October 24, 2012 - In February 1944, a B-17 aircraft was attacked by German fighter planes and crash landed in the Mediterannean Sea just off the coast of Calvi, Corsica, France.
Michael Woods, in the yellow helmet directly to the left of the POW/MIA flag, along with JPAC divers. The Navy divers are with a B-17 plane that crashed in the Mediterannean Sea near Corsica, France during World War II. The crew’s mission is to find an American killed in action. Photo provided. (click for larger version)
Now, 68 years after the plane came to rest less than 100 feet below the surface, and less than 300 yards from shore, it is the mission of Navy Diver Senior Chief Michael Woods, to bring home an American lost in that World War II battle.
"I think this mission we are on is very important and another testament to how great our nation is," said Woods, part of a Navy recovery dive team working for the Joint POW/MIA Accounting Command (JPAC). "Regardless of when or where, we will do everything possible to bring our brothers and sisters home."
Woods, a 38-year-old Warren native who resides in Virginia Beach when not deployed, is corresponding with kindergarteners in Toni Schlaire's class at Oakwood Elementary School. The students send cards and care packages to show their support.
Woods has not shared details of his mission with the youngsters and notes that he is required to make no mention of individuals for whom they are searching. However, an Oct. 11 article from the French news website corsematin.com reported that a crew on the USNS Grapple, Woods' ship, was there to dive among the wreckage of the plane that was piloted by Lieutenant Frank Chaplick. The report goes on to note that three men were killed in action on the B-17—radio operator Robert F. Householder, left gunner George J. Murphy and rear gunner Tony Duca.
"It is for them that the mission takes place," the report stated.
The plane's wreckage was found in the 1960s. It became popular with diving enthusiasts, and one diver found one of the lost men's wallets some years ago. The report goes on to quote Jean Stopovers, president of the French Federation of Sports Submarines as saying, "I think we need to let the Americans get their compatriots… (We) should let them do their work quietly."
Woods, with the U.S. Navy for 19 years and a master diver since 2009, is working with a 25-person recovery team comprised of specialists from JPAC, civilian mariners from the USNS Grapple, and divers from Mobile Diving and Salvage Unit Two, conducting underwater excavations.
As a master diver, Woods is responsible for training and qualifying junior divers on diving practices and equipment and is the senior enlisted member of the dive team. Master diver is the highest level attainable for enlisted Navy divers. Woods' previous missions have included responses to Hurricane Katrina, the I35W bridge collapse in Minnesota, and recovery of several military aircraft that have crashed and landed in the ocean.
"The unfortunate nature of this duty (salvage) is a lot of the time a tragedy of some sort has brought us here," said Woods, who deployed to Corsica with his crew in September. "Like with the bridge collapse in Minnesota, plane wrecks and hurricanes. It is not a glamorous job, but one that is required to be accomplished."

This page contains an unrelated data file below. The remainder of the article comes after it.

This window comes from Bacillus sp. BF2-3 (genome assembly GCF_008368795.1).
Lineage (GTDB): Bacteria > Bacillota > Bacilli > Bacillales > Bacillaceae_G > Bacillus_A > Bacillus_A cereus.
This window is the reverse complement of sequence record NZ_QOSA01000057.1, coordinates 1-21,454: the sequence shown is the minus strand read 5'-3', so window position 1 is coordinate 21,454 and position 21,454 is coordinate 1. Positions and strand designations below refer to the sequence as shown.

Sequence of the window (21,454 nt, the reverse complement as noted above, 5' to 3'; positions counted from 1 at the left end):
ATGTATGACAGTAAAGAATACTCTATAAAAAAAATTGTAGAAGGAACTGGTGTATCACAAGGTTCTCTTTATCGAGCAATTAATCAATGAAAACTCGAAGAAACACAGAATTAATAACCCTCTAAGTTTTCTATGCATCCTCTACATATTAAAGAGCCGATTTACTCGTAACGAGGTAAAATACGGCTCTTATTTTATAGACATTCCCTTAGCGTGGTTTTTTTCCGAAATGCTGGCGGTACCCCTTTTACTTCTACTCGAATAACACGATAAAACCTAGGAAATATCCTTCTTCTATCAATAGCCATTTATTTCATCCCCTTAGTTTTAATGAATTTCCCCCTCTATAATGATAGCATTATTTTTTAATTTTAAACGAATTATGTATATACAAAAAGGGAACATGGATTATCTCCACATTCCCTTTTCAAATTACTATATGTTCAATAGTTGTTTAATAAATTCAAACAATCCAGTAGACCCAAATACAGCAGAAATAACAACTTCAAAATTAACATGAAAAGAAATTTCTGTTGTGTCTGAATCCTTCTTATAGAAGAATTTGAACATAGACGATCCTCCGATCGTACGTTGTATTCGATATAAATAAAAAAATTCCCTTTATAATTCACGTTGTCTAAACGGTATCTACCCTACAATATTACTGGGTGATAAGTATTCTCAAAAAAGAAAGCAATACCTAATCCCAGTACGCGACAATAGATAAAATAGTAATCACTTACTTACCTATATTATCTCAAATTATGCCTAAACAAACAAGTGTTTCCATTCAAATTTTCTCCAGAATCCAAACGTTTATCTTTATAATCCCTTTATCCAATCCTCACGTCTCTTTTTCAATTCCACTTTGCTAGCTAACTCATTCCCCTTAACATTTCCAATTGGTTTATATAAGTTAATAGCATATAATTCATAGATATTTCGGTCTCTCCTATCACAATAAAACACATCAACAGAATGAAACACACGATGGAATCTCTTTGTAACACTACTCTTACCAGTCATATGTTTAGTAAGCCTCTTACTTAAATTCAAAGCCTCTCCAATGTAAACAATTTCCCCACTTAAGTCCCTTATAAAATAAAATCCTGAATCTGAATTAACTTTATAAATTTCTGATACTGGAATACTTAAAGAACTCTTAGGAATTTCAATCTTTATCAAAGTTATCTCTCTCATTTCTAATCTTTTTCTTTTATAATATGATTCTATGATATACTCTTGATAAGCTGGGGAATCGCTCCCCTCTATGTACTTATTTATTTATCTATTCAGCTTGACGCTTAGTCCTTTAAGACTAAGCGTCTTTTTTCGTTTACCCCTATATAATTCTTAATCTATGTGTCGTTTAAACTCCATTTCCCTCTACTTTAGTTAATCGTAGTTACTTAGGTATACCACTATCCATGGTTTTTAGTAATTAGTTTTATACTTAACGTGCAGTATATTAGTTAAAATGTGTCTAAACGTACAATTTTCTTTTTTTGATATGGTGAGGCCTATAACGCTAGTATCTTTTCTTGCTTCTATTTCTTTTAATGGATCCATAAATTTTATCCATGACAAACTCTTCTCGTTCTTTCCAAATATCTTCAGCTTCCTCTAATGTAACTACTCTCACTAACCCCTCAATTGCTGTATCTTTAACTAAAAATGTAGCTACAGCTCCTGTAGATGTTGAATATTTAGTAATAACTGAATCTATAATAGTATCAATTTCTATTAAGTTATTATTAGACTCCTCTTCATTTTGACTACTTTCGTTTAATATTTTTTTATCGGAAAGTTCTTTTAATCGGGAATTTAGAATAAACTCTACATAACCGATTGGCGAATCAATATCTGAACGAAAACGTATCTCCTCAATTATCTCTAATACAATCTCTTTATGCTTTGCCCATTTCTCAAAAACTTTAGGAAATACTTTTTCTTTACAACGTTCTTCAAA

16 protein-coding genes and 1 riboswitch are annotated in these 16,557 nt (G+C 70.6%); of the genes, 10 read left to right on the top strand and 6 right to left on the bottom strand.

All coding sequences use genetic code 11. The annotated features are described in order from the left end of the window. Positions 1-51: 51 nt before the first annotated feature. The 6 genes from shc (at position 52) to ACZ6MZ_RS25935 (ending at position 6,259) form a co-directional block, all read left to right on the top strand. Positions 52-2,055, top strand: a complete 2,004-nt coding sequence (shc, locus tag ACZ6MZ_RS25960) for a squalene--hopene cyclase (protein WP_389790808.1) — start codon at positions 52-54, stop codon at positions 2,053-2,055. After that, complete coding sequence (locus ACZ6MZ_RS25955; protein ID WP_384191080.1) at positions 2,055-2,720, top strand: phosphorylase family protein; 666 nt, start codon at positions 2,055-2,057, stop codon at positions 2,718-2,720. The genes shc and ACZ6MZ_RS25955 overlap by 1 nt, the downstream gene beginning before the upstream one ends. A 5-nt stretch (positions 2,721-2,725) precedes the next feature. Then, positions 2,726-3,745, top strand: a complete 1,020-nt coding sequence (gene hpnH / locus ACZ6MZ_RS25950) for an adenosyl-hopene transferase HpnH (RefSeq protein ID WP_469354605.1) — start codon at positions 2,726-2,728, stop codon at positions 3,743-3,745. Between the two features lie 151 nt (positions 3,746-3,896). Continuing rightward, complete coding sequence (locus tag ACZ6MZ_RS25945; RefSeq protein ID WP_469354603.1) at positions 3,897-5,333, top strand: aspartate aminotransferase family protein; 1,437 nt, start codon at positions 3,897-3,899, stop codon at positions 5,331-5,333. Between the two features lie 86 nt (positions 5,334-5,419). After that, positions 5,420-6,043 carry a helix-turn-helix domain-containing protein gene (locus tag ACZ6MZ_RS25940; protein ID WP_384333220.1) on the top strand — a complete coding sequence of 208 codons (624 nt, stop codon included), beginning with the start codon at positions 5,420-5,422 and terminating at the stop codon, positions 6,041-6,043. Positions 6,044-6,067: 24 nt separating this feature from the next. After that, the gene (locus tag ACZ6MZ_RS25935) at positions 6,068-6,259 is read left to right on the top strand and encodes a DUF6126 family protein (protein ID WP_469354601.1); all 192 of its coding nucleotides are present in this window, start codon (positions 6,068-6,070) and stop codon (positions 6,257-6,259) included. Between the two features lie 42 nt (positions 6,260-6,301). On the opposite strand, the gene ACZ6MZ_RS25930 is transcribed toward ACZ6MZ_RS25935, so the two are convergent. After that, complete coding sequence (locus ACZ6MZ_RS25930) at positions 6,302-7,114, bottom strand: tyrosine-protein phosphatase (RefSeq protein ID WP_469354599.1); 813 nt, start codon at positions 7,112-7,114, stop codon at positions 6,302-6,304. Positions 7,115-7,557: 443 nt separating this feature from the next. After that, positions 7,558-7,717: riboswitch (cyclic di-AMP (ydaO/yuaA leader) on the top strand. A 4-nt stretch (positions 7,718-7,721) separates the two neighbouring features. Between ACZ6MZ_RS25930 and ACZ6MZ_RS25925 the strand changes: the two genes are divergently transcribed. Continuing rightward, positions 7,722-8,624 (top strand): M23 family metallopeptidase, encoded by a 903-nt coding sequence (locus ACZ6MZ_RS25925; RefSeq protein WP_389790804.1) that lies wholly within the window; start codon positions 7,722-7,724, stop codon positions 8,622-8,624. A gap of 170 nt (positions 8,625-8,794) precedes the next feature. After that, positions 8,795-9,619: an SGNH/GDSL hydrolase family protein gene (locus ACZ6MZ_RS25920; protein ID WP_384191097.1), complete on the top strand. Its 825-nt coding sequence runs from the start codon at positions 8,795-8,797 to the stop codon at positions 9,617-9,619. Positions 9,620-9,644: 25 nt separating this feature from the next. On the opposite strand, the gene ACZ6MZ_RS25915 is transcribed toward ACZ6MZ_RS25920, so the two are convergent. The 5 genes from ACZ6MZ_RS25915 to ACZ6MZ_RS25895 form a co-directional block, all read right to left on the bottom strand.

The shell of the B-17 is "pretty well intact," noted Woods. This is the first actual recovery attempt on this particular wreck. The crew is currently diving 10 days on and then one day off. On work days, the crew tries to get a minimum of four dives in per day with two divers per dive. Each dive is comprised of one hour on the bottom conducting searches.
"The wreck itself is somewhat intact but after this many years we are looking for anything that could be remains or items associated with our particular service member(s)," Woods said. "What we do is sift through the sand with machines that can pick up sand and gravel and relatively small articles. The items are relocated to holding devices that are brought to the surface where the JPAC team can sort through and package any items of interest for later investigation."
After 60 minutes, divers are brought to the surface in stages (decompression stops) and require up to 33 minutes in the water decompressing, or 45 to 60 minutes if the decompression is completed on the surface in a recompression chamber. In total, each dive is about two hours from start to finish.
Challenges are the weather, particularly as the crew has experienced winds of 20-plus knots.
"The winds make keeping the ship moored as close to land as we are difficult and a little dangerous," he said. "If we were to break our anchoring system there is a good chance of the ship running aground. So far so good though all safety plans have been implemented and the ship is holding fine!"
Following the Corsica mission, Woods, who is married and the father of four sons, will spend the remainder of his deployment stopping in several countries in Africa, also on JPAC missions.
JPAC, a joint task force within the U.S. Department of Defense, has a mission to account for Americans who are listed as prisoners of war or missing in action from past wars and conflicts. There are more than 83,000 of these individuals for whom they plan to search "until they are home."
Susan covers Brandon Township and Ortonville